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Web Hosting Marketing Tips and Tricks
As ecommerce continues its explosive growth and a higher percentage of the world’s population gains access to the Internet, the demand for web hosting services will only grow. Plus, with half of the 30 million small businesses in the U.S. still lacking a website, web hosting businesses can rest assured that their services will be demanded long into the future.
Although the outlook is positive, web hosting service providers need to be proactive in their pursuits of prospective customers nonetheless. If your marketing team is too busy to become a force of online advertising experts, fear not—we’re here to provide our very best advice so you can focus on powering the Web. Let’s begin!
The ins and outs of web hosting aren’t exactly common knowledge. As such, a lot of searches for “web hosting” and “what is web hosting” are likely to come not from business owners who want to purchase your services, but instead from consumers who are merely interested in learning more. Therefore, when it comes to informational search queries, it’s best to hold off on showing your ads—otherwise, you’re going to spend a lot of money on clicks that don’t convert into paying customers.
Instead, allocate your paid search budget towards long-tail keywords such as “web hosting service for small business.” As you can imagine, more specific searches like this drive lower search volumes, and bidding on them means your ads will show to fewer people. But, the people who do see your ads are much more likely to click and convert—probably not right away, but at some point down the line.
Let’s harp on that point—prospects who don’t convert immediately—a little more. This is where remarketing comes into play. Remarketing via the Google Display Network (GDN) allows you to use your best banner ad creative to target prospects who have previously visited your website. So, when Sally from Company XYZ heads over to the Pitchfork website to see what music is getting critical buzz, she’ll be reminded of your web hosting services. Ideally, this happens a few times while Sally continues to mull over her options, and eventually she chooses your web hosting services for her company.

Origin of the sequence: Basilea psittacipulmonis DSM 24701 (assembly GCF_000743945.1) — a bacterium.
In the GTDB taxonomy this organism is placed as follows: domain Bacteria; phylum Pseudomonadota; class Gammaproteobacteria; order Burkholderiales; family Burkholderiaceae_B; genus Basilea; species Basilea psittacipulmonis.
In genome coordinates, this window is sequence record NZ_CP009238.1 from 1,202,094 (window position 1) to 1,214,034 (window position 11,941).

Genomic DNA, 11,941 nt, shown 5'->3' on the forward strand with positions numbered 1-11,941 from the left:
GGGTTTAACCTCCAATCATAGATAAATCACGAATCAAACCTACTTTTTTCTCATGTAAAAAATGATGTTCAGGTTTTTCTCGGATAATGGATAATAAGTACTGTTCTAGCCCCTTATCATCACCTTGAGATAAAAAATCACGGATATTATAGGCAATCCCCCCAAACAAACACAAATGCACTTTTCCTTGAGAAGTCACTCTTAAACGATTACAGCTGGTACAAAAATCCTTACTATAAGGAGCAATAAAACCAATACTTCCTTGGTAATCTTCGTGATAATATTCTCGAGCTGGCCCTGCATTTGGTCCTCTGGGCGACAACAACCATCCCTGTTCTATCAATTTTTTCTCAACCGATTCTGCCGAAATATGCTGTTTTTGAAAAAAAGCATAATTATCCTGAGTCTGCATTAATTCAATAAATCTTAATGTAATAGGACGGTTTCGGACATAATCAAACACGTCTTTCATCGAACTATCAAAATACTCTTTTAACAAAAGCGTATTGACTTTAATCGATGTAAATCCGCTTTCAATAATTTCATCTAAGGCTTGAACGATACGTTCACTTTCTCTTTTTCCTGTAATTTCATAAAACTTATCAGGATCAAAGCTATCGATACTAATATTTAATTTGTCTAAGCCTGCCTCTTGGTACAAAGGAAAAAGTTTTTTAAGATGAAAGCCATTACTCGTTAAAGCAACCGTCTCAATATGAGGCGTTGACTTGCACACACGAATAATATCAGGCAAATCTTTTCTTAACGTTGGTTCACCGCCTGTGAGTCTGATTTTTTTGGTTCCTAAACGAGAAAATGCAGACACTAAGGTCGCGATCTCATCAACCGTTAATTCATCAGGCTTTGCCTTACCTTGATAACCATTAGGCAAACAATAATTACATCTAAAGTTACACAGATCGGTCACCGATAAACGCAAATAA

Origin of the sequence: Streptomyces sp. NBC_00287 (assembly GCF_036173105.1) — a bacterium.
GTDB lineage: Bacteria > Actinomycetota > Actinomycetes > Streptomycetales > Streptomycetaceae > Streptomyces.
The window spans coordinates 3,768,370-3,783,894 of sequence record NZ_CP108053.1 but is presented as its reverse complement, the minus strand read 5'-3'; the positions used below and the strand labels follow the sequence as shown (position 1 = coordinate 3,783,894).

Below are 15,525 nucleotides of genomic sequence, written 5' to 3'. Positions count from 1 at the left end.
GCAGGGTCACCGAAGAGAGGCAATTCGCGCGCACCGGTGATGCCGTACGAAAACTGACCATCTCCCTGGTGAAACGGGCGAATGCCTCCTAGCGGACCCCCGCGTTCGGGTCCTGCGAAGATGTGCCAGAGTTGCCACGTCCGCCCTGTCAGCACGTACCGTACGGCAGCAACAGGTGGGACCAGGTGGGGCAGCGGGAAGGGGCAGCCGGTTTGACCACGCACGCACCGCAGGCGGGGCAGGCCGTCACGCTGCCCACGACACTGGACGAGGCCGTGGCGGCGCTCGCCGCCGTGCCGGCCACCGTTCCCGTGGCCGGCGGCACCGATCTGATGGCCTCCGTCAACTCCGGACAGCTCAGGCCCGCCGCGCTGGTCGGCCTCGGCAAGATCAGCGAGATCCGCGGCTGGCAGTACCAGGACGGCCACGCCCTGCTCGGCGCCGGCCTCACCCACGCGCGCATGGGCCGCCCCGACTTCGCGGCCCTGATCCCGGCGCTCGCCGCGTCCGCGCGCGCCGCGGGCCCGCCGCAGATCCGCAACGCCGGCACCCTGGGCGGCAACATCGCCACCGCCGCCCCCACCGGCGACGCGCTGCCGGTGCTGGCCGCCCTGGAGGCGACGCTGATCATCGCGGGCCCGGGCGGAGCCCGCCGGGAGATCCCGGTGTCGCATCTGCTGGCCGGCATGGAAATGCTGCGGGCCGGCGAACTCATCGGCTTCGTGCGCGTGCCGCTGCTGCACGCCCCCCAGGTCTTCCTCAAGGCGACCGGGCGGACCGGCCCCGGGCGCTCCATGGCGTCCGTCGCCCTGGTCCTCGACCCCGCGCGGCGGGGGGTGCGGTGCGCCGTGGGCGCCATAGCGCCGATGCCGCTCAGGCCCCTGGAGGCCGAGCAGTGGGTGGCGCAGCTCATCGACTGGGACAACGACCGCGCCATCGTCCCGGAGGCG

If GDN remarketing doesn’t sound precise enough to you, then you should look into remarketing lists for search ads. RLSA enables you to automatically increase your bid on a given keyword whenever one of your remarketing prospects includes it in a search query. When Sally from XYZ returns to Google and searches “best web host for small business,” your bid will get a boost and your ad will (in theory) move up the ad ranks. In essence, RLSA is a way to put your foot on the gas when your chances for converting a prospect peak.
Even if you successfully use RLSA and get your ad to the top of the search engine results page (SERP), you need to be certain that it will drive a click. Remember—you have to stand out amongst the two or three other ads as well as all the organic search results. Ad extensions allow you to clearly lay out all the terrific perks and features that come with your web hosting services. Whether you boast an all-star team of 24/7 customer support representatives or you offer a faster server than the competition, including it in your ad copy should drive higher click-through rates.
Finally, let’s talk about what comes after the click—your landing page. It’s crucial that you make the transition from SERP to landing page as seamless as possible. That means carefully transferring the messaging of your ad to the landing page. If you bring a prospect to a landing page that looks and reads nothing like the ad that preceded it, he’s going to be jarred and frustrated. This, you can imagine, is not conducive to driving a conversion.